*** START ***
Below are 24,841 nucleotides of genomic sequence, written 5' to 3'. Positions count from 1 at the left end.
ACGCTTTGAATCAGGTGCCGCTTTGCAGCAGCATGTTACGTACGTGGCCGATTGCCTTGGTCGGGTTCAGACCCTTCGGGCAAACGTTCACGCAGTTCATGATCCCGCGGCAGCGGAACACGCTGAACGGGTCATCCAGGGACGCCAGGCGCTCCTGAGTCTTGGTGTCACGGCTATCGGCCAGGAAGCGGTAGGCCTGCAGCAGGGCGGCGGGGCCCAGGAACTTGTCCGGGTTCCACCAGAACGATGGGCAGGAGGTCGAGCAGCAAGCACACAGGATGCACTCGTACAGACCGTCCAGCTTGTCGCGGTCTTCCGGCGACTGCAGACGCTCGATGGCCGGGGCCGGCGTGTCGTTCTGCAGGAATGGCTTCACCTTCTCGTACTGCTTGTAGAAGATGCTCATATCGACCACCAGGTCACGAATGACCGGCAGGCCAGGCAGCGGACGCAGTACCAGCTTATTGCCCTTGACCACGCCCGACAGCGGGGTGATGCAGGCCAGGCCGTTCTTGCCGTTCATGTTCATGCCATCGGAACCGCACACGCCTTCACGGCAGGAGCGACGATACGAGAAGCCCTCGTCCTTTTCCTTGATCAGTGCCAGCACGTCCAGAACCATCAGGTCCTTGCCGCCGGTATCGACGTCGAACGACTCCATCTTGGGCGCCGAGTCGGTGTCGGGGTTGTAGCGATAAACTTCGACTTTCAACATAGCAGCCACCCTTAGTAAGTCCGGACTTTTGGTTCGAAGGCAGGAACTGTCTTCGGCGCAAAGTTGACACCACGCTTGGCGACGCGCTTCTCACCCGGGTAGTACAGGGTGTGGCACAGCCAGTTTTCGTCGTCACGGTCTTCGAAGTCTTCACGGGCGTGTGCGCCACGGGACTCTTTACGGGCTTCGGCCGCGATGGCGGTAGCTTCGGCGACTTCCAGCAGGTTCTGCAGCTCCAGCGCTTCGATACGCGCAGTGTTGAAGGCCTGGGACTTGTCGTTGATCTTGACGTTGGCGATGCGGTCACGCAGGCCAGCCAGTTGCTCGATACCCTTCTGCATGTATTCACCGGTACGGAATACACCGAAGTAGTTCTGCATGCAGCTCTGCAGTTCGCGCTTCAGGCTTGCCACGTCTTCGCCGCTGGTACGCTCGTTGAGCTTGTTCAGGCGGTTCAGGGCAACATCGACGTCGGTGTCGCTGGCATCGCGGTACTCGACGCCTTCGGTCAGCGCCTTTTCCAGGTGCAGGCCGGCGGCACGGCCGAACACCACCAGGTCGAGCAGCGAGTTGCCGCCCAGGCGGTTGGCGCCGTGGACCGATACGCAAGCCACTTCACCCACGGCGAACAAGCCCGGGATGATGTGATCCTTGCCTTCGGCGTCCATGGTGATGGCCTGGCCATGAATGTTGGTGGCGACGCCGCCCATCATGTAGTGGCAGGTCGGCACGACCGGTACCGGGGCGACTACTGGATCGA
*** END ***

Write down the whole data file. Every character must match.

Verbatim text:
Below are 24,841 nucleotides of genomic sequence, written 5' to 3'. Positions count from 1 at the left end.
ACGCTTTGAATCAGGTGCCGCTTTGCAGCAGCATGTTACGTACGTGGCCGATTGCCTTGGTCGGGTTCAGACCCTTCGGGCAAACGTTCACGCAGTTCATGATCCCGCGGCAGCGGAACACGCTGAACGGGTCATCCAGGGACGCCAGGCGCTCCTGAGTCTTGGTGTCACGGCTATCGGCCAGGAAGCGGTAGGCCTGCAGCAGGGCGGCGGGGCCCAGGAACTTGTCCGGGTTCCACCAGAACGATGGGCAGGAGGTCGAGCAGCAAGCACACAGGATGCACTCGTACAGACCGTCCAGCTTGTCGCGGTCTTCCGGCGACTGCAGACGCTCGATGGCCGGGGCCGGCGTGTCGTTCTGCAGGAATGGCTTCACCTTCTCGTACTGCTTGTAGAAGATGCTCATATCGACCACCAGGTCACGAATGACCGGCAGGCCAGGCAGCGGACGCAGTACCAGCTTATTGCCCTTGACCACGCCCGACAGCGGGGTGATGCAGGCCAGGCCGTTCTTGCCGTTCATGTTCATGCCATCGGAACCGCACACGCCTTCACGGCAGGAGCGACGATACGAGAAGCCCTCGTCCTTTTCCTTGATCAGTGCCAGCACGTCCAGAACCATCAGGTCCTTGCCGCCGGTATCGACGTCGAACGACTCCATCTTGGGCGCCGAGTCGGTGTCGGGGTTGTAGCGATAAACTTCGACTTTCAACATAGCAGCCACCCTTAGTAAGTCCGGACTTTTGGTTCGAAGGCAGGAACTGTCTTCGGCGCAAAGTTGACACCACGCTTGGCGACGCGCTTCTCACCCGGGTAGTACAGGGTGTGGCACAGCCAGTTTTCGTCGTCACGGTCTTCGAAGTCTTCACGGGCGTGTGCGCCACGGGACTCTTTACGGGCTTCGGCCGCGATGGCGGTAGCTTCGGCGACTTCCAGCAGGTTCTGCAGCTCCAGCGCTTCGATACGCGCAGTGTTGAAGGCCTGGGACTTGTCGTTGATCTTGACGTTGGCGATGCGGTCACGCAGGCCAGCCAGTTGCTCGATACCCTTCTGCATGTATTCACCGGTACGGAATACACCGAAGTAGTTCTGCATGCAGCTCTGCAGTTCGCGCTTCAGGCTTGCCACGTCTTCGCCGCTGGTACGCTCGTTGAGCTTGTTCAGGCGGTTCAGGGCAACATCGACGTCGGTGTCGCTGGCATCGCGGTACTCGACGCCTTCGGTCAGCGCCTTTTCCAGGTGCAGGCCGGCGGCACGGCCGAACACCACCAGGTCGAGCAGCGAGTTGCCGCCCAGGCGGTTGGCGCCGTGGACCGATACGCAAGCCACTTCACCCACGGCGAACAAGCCCGGGATGATGTGATCCTTGCCTTCGGCGTCCATGGTGATGGCCTGGCCATGAATGTTGGTGGCGACGCCGCCCATCATGTAGTGGCAGGTCGGCACGACCGGTACCGGGGCGACTACTGGATCGA